PADDY HEANEY: Winning isn’t just about hard work: It’s in the genes

Kieran McGeeney can make men tick.

Intelligent, challenging and persuasive, the qualities which underpin his leadership style are evident when he speaks freely.

When McGeeney gives an interview (which isn’t often these days), and when he chooses to reveal what’s going on inside that head, he never fails to engage.

Last week, he was in vintage form. In Croke Park for a press conference to launch the Asian Games, McGeeney was quizzed about the specifics of his role with Tipperary. Naturally, he refused to divulge any details. But when questioned about the broader scope of his work with Tipp, McGeeney gave a fascinating insight into the values which form the bedrock of his management philosophy.

A man with a deep love for the rhetorical question, he started his response by saying: “What is it in a particular situation? Because it is never the fastest, the strongest or the brightest that make it. There’s something different there.

“You talk about natural talent but when you read about it there is no such thing. No matter how much science has tried to draw our physical attributes as hereditary.

“In terms of developing particular skills for a sport there doesn’t seem to be any gene that leads to that. How someone is raised, their surroundings and environment seems to have a bigger impact on that.”

No doubt, McGeeney has been deeply influenced by personal experience. Anyone who has graduated through the ranks of club, college and university football can testify that talent alone does not suffice. Every club in Ireland has a story to tell about the outrageously gifted underage star who never played senior football.

As a voracious reader, it can also be assumed that McGeeney has dipped into the recent raft of books which espouse the theory that the secret to success in sport is hard work. To be more specific, the authors contest that it’s about nurture rather than nature.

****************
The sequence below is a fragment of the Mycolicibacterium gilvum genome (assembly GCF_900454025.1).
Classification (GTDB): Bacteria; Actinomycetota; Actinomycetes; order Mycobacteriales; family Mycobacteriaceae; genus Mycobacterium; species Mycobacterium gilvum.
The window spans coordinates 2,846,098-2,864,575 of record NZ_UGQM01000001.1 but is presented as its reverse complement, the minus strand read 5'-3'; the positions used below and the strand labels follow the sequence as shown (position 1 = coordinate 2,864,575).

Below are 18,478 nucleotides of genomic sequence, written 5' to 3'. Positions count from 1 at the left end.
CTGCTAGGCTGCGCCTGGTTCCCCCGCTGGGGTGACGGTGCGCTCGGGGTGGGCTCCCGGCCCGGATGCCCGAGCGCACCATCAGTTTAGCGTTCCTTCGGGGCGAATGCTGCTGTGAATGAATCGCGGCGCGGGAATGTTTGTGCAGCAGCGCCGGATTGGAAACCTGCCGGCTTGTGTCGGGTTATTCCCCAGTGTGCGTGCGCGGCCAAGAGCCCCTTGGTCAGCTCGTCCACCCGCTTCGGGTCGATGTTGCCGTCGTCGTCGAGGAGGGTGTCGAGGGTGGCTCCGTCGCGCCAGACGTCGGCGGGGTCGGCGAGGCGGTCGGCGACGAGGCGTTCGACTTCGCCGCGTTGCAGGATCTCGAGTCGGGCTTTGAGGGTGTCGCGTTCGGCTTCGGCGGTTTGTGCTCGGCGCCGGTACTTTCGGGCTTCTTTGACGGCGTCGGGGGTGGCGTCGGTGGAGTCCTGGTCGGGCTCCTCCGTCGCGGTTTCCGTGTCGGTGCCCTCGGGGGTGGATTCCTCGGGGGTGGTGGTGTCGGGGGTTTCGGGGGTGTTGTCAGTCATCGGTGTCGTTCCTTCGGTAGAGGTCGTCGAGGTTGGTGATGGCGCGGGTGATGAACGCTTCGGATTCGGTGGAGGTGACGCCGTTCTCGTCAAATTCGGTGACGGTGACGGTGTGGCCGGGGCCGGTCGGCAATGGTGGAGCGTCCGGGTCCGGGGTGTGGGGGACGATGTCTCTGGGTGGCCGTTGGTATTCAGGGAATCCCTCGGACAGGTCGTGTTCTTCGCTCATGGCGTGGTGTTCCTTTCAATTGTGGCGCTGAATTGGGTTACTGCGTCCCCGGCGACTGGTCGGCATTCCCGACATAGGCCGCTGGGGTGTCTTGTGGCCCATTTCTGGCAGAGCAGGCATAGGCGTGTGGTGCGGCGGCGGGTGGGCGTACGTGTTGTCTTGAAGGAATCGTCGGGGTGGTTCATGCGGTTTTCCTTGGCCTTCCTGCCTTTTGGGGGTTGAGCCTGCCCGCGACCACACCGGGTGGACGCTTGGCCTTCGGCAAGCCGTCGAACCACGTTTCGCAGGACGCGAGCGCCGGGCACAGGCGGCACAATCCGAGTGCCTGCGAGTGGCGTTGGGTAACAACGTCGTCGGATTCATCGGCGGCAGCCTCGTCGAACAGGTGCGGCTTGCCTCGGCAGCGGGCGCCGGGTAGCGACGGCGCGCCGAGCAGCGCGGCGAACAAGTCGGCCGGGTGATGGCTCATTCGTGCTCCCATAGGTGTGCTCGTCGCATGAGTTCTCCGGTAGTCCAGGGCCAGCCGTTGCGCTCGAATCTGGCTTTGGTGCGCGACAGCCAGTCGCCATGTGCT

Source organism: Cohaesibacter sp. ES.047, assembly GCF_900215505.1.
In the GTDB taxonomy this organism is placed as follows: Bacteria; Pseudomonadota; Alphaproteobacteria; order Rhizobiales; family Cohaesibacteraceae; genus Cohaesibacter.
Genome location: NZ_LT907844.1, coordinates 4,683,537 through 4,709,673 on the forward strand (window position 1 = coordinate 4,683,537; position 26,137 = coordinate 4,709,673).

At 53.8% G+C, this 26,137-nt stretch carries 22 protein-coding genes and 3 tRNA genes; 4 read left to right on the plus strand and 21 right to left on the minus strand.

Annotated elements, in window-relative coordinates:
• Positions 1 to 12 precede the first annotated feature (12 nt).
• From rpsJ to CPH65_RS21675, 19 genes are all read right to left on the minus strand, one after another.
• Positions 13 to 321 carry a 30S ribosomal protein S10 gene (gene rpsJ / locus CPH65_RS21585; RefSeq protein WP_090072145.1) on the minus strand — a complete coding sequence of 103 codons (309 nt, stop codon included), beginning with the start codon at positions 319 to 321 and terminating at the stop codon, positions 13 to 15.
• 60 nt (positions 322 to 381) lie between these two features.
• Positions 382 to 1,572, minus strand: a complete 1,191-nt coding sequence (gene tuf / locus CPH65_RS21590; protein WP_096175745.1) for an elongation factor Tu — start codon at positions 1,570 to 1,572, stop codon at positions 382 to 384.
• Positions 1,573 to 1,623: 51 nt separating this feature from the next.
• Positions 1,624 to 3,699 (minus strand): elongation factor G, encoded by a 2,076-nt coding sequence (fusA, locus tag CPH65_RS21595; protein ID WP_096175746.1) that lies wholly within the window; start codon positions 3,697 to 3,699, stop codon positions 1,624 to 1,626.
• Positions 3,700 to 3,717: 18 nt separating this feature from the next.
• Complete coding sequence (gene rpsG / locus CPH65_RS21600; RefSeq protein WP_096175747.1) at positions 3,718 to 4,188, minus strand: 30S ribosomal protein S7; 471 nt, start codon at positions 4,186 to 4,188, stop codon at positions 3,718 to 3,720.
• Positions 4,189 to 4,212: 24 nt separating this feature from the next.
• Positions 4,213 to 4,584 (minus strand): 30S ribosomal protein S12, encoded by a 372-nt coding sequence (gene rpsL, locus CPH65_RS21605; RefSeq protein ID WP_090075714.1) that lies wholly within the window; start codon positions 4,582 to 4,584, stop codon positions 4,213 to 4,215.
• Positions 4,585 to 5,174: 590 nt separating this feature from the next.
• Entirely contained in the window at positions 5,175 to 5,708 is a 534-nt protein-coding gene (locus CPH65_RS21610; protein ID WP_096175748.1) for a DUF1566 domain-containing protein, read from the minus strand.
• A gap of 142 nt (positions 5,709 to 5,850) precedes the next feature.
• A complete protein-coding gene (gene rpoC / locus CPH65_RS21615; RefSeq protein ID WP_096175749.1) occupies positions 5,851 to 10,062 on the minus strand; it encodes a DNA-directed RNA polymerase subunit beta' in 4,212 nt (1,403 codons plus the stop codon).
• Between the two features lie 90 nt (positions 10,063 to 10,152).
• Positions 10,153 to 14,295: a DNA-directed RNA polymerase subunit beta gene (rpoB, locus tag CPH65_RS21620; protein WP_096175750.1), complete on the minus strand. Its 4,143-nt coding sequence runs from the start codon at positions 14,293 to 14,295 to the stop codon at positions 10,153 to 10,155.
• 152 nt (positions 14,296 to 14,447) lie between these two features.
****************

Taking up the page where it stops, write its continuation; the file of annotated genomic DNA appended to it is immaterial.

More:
It began with Malcolm Gladwell’s best-seller, The Outliers. Gladwell drew on the work of Anders Ericsson, a psychologist who claimed that expertise in any field can be attained with 10,000 hours’ practice.

Gladwell grabbed the “10,000-hour rule” and ran with it. His book opened a debate which has spawned a slew of publications on the subject. Bounce: The Myth of Talent and the Power of Practice (Matthew Syed), Talent is Overrated (Geoff Colvin) and The Talent Code: Greatness isn’t Born: It’s Grown (Daniel Coyle) all reached the same conclusions.

Maybe it’s my Catholic upbringing (an altar boy for two years — and never got a wedding), but I have an innate opposition to this type of po-faced Calvinist doctrine. All this emphasis on work, work, work — I have a natural aversion to it. I prefer to believe, however, that as someone who has always loved sport, I just have a profound respect for raw, untapped talent.

Gladwell et al might claim that genetic advantages don’t exist. I disagree. So does David Epstein, the author of The Sports Gene: Inside the Talent of Extraordinary Athletic Performance.